Small Business Hiring Down For Q4


Fewer small business owners have plans to increase their staff this fall. According to the Business Confidence Survey by Insperity, Inc., only 26 percent of small and medium-sized business owners said they are adding more employees, which is down from 40 percent in July and 28 percent in October 2012. However, only 5 percent said they are laying off staff, which is down from 9 percent compared to the same time last year.

The survey revealed growing pessimism about future performance. While 26 percent said they expect an economic rebound during the first quarter of 2014 or later, 48 percent said they are unsure when it will occur. That number is up from 38 percent during last quarter’s survey, indicating a growing sense of unease about the economy. According to Paul J. Sarvadi, Insperity chairman and CEO, this is causing owners to change their strategies.

“Survey responses indicate that business owners are returning to more cautious management strategies to safely execute their short-term and long-term business plans,” said Paul J. Sarvadi, Insperity chairman and chief executive officer. “Regardless of industry, businesses continue to balance the current challenging risk-reward ratio in creative ways to serve clients and grow profits.”

According to respondents, business is risky in the short term due to the economy and government health care reform, with 67 percent and 55 percent citing these as challenges, respectively. In the long run, the federal deficit and national debt topped the chart, with 64 percent indicating concern.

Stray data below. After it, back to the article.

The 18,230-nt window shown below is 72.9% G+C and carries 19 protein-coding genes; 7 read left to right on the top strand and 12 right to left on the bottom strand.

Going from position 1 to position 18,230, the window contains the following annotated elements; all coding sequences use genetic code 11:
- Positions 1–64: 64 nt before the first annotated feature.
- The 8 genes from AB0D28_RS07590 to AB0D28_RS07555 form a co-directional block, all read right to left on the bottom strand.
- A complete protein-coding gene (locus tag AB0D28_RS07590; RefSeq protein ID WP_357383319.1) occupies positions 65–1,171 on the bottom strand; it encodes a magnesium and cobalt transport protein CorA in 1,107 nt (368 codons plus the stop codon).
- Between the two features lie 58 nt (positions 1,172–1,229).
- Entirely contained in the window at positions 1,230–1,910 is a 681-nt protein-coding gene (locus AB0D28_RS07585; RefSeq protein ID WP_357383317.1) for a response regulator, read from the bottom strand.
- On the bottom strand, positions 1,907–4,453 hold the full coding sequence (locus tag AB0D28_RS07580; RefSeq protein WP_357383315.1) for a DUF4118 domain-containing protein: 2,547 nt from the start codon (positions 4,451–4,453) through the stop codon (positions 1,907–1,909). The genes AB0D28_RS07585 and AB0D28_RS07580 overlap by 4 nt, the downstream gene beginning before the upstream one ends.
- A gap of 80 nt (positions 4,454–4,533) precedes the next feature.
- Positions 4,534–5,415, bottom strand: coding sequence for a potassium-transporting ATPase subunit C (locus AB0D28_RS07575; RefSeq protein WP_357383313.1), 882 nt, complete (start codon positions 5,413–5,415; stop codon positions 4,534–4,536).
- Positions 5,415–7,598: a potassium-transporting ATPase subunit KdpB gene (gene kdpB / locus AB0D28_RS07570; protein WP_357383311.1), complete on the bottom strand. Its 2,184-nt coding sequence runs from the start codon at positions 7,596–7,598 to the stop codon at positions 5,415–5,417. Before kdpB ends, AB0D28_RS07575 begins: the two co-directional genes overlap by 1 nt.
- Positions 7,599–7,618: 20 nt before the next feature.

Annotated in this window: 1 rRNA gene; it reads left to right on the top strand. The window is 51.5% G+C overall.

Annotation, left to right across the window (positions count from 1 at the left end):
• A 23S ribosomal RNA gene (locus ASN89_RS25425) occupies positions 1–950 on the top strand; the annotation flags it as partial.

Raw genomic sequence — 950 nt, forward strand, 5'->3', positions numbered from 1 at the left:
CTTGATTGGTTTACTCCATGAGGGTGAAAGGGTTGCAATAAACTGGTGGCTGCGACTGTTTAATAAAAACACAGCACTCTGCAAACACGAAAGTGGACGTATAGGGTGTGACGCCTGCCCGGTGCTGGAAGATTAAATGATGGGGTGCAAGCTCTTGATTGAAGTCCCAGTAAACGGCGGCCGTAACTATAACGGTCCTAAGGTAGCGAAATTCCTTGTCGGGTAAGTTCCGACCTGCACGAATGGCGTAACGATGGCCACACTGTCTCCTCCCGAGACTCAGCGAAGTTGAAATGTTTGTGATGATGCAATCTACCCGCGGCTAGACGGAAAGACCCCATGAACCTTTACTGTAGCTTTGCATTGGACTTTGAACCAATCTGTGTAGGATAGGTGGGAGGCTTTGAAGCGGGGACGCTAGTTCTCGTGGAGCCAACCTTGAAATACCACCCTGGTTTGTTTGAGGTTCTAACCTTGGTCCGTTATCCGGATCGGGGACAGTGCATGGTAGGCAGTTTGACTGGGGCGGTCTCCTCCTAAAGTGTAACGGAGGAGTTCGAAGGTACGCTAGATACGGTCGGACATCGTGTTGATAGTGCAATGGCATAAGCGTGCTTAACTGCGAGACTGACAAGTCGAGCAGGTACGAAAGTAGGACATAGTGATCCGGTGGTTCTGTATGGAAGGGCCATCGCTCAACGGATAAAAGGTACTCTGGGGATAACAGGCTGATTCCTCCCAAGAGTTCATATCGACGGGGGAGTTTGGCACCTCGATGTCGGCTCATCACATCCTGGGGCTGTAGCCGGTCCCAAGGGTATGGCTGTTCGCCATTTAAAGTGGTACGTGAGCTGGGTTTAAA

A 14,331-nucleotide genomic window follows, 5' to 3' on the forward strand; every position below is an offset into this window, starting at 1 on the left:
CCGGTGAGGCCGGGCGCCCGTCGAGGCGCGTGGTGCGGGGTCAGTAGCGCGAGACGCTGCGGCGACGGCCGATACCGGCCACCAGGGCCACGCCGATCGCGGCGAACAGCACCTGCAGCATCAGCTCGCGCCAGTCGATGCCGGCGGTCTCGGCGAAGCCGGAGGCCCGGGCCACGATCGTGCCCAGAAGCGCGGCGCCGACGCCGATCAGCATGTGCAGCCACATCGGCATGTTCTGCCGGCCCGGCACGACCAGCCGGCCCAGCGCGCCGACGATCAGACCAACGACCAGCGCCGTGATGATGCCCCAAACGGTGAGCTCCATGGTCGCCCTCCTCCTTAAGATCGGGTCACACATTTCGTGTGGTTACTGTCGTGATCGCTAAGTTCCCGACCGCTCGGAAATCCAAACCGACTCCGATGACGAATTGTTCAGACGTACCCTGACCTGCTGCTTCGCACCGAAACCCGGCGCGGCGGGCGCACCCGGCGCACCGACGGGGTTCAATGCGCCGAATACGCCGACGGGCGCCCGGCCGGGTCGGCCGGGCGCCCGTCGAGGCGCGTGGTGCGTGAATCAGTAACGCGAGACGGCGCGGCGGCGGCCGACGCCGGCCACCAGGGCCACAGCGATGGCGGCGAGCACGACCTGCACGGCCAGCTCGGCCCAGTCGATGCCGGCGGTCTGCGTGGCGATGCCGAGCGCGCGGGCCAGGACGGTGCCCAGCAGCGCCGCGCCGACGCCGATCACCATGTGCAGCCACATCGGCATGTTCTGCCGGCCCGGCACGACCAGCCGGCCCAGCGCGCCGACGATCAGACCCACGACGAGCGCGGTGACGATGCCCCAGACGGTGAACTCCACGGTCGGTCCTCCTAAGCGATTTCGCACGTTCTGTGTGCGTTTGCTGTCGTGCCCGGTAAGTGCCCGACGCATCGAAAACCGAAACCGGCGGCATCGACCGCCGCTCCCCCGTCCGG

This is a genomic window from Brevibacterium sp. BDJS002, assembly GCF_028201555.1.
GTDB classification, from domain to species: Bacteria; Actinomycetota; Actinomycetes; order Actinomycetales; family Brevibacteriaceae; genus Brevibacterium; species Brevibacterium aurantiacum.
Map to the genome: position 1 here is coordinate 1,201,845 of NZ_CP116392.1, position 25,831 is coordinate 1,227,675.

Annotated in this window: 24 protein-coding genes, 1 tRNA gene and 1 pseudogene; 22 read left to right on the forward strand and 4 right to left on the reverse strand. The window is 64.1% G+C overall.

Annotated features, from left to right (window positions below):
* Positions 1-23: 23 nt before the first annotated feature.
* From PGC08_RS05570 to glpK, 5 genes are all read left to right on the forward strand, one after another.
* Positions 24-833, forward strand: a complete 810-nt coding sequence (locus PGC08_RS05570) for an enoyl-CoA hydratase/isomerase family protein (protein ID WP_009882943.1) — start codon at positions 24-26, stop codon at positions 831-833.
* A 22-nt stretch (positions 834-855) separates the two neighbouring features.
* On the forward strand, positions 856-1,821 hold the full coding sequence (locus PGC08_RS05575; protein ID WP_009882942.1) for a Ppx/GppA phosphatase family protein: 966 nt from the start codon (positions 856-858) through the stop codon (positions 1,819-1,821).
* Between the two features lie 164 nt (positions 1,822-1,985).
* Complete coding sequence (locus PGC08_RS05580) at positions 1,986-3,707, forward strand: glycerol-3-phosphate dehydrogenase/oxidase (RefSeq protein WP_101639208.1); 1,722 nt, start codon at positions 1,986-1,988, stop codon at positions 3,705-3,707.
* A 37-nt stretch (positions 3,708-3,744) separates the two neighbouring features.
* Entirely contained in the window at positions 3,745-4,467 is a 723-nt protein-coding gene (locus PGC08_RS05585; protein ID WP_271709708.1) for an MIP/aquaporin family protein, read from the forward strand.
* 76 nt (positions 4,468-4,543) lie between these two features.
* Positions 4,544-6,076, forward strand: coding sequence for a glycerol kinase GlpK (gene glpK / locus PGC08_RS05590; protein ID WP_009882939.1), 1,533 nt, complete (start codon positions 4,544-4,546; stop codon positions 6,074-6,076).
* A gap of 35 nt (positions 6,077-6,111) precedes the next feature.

Small businesses resilient

Although challenges are widely prevalent, overall business performance has not taken a serious hit. According to the survey, 68 percent of owners said they are either meeting or exceeding their yearly performance plans, which is down only 4 percentage points from last quarter. These results suggest that many businesses are finding ways to cope with the issues they face.

To increase profit, 68 percent of respondents said they would be seeking new accounts, while 62 percent would like to increase service to existing clients. Forty-six percent seek to add new products or services, while 28 percent plan to invest in new improvements to their businesses.

To successfully perform any of these profit-generating activities, small businesses might be in need of financing. Getting a small business loan can help owners make improvements, roll out new products, increase staff to find new clients, and many other initiatives. While bank lending is time-consuming and unreliable, an alternative lender has simple paperwork and speedy processing times. National Funding can help businesses start reinvesting in as little as 24 hours.